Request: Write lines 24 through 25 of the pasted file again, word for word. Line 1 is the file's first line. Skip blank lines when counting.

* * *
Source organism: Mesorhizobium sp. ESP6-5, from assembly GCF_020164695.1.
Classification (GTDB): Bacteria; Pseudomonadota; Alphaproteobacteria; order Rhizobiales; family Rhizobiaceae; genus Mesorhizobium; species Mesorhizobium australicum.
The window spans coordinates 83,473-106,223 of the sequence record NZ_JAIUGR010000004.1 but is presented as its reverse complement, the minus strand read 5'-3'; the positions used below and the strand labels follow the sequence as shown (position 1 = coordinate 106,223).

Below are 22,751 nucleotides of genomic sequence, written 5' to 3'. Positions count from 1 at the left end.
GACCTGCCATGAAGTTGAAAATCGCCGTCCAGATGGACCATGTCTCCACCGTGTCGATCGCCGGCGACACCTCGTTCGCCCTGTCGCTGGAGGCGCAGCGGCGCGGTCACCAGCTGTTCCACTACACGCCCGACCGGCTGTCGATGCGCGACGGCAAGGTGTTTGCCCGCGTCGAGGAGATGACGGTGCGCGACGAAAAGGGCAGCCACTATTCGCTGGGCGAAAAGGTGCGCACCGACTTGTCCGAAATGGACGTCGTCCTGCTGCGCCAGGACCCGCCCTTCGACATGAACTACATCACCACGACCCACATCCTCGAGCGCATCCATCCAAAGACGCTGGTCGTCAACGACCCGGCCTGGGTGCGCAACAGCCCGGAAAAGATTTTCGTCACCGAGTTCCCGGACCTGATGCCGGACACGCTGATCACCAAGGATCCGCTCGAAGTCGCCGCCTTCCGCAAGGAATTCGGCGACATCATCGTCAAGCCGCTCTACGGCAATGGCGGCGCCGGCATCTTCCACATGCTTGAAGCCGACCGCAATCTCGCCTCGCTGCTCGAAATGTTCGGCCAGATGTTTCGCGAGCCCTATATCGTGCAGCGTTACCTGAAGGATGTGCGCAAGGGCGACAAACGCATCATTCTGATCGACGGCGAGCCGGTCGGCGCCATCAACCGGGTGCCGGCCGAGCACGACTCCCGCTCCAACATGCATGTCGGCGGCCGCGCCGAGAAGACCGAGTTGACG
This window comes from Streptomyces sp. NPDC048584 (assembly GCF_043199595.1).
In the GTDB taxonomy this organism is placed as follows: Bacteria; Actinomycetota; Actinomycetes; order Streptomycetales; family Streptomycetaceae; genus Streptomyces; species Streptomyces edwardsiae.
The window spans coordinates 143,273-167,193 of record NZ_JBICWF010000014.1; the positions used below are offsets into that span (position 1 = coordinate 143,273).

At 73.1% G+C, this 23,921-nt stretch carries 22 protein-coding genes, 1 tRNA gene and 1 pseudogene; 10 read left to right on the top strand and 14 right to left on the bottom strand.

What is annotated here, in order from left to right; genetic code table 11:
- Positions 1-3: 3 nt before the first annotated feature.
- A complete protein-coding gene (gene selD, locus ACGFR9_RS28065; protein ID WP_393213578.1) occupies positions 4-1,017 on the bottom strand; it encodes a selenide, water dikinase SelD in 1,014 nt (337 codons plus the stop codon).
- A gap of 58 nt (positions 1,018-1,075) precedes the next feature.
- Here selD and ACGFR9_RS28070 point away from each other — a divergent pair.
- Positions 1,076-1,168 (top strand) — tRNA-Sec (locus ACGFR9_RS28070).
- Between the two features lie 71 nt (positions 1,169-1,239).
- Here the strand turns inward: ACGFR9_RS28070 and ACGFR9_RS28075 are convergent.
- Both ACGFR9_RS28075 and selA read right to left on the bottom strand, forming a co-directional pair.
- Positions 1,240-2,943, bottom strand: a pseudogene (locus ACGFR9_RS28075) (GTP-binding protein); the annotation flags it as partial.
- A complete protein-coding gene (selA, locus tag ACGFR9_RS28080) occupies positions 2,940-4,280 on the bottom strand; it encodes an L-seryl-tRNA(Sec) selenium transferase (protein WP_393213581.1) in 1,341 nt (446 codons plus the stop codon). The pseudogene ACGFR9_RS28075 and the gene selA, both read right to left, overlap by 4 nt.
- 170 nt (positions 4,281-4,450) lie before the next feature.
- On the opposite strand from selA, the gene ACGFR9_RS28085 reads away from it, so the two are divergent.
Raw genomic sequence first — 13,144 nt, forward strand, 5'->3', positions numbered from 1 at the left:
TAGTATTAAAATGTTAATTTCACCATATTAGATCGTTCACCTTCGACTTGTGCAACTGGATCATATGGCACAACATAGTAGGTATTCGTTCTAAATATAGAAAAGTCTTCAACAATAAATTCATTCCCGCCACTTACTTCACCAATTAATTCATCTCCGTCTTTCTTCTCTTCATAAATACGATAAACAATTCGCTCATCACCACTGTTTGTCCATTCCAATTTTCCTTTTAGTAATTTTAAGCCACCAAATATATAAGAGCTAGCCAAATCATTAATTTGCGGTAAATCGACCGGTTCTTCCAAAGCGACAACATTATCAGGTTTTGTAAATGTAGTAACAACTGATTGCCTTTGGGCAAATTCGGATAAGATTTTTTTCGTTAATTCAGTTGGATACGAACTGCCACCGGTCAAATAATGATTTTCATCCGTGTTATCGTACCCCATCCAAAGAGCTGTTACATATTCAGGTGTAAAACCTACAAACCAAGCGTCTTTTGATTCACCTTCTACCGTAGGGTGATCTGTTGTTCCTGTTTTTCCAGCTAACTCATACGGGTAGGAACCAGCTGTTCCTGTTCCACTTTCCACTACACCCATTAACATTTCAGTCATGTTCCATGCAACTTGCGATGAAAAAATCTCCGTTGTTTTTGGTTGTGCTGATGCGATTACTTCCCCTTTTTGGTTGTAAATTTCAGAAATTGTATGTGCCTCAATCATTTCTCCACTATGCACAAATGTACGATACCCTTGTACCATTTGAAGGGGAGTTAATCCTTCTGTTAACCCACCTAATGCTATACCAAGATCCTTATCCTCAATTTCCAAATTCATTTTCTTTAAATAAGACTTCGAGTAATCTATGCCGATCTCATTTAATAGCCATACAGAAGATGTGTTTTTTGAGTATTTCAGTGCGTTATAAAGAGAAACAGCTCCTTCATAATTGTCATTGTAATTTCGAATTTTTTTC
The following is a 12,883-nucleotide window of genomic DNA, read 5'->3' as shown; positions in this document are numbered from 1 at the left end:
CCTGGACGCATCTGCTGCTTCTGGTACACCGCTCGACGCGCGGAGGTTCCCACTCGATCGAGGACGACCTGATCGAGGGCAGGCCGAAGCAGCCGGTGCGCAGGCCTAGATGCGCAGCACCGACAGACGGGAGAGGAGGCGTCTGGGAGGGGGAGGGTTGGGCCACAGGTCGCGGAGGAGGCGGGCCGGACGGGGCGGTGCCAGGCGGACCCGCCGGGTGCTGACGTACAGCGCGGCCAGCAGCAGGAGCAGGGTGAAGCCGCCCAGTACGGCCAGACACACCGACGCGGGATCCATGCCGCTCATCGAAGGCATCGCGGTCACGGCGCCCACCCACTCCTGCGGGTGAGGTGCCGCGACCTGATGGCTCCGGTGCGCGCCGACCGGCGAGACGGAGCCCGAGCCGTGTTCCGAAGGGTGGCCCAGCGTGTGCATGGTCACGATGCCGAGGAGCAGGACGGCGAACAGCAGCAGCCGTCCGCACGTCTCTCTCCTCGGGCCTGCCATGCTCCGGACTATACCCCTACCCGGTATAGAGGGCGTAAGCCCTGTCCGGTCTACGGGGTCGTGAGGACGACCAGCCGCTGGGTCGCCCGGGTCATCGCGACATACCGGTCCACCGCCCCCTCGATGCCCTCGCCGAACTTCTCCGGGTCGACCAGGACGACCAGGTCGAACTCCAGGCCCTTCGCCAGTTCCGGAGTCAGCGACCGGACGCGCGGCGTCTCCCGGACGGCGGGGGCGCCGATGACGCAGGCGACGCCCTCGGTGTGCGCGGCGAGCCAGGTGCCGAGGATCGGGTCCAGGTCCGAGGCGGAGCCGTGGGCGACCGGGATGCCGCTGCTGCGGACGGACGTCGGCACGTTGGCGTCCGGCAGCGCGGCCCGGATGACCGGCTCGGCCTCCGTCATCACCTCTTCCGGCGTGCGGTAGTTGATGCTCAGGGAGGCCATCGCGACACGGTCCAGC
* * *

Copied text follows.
TAGTATTAAAATGTTAATTTCACCATATTAGATCGTTCACCTTCGACTTGTGCAACTGGATCATATGGCACAACATAGTAGGTATTCGTTCTAAATATAGAAAAGTCTTCAACAATAAATTCATTCCCGCCACTTACTTCACCAATTAATTCATCTCCGTCTTTCTTCTCTTCATAAATACGATAAACAATTCGCTCATCACCACTGTTTGTCCATTCCAATTTTCCTTTTAGTAATTTTAAGCCACCAAATATATAAGAGCTAGCCAAATCATTAATTTGCGGTAAATCGACCGGTTCTTCCAAAGCGACAACATTATCAGGTTTTGTAAATGTAGTAACAACTGATTGCCTTTGGGCAAATTCGGATAAGATTTTTTTCGTTAATTCAGTTGGATACGAACTGCCACCGGTCAAATAATGATTTTCATCCGTGTTATCGTACCCCATCCAAAGAGCTGTTACATATTCAGGTGTAAAACCTACAAACCAAGCGTCTTTTGATTCACCTTCTACCGTAGGGTGATCTGTTGTTCCTGTTTTTCCAGCTAACTCATACGGGTAGGAACCAGCTGTTCCTGTTCCACTTTCCACTACACCCATTAACATTTCAGTCATGTTCCATGCAACTTGCGATGAAAAAATCTCCGTTGTTTTTGGTTGTGCTGATGCGATTACTTCCCCTTTTTGGTTGTAAATTTCAGAAATTGTATGTGCCTCAATCATTTCTCCACTATGCACAAATGTACGATACCCTTGTACCATTTGAAGGGGAGTTAATCCTTCTGTTAACCCACCTAATGCTATACCAAGATCCTTATCCTCAATTTCCAAATTCATTTTCTTTAAATAAGACTTCGAGTAATCTATGCCGATCTCATTTAATAGCCATACAGAAGATGTGTTTTTTGAGTATTTCAGTGCGTTATAAAGAGAAACAGCTCCTTCATAATTGTCATTGTAATTTCGAATTTTTTTC
The following is a 12,883-nucleotide window of genomic DNA, read 5'->3' as shown; positions in this document are numbered from 1 at the left end: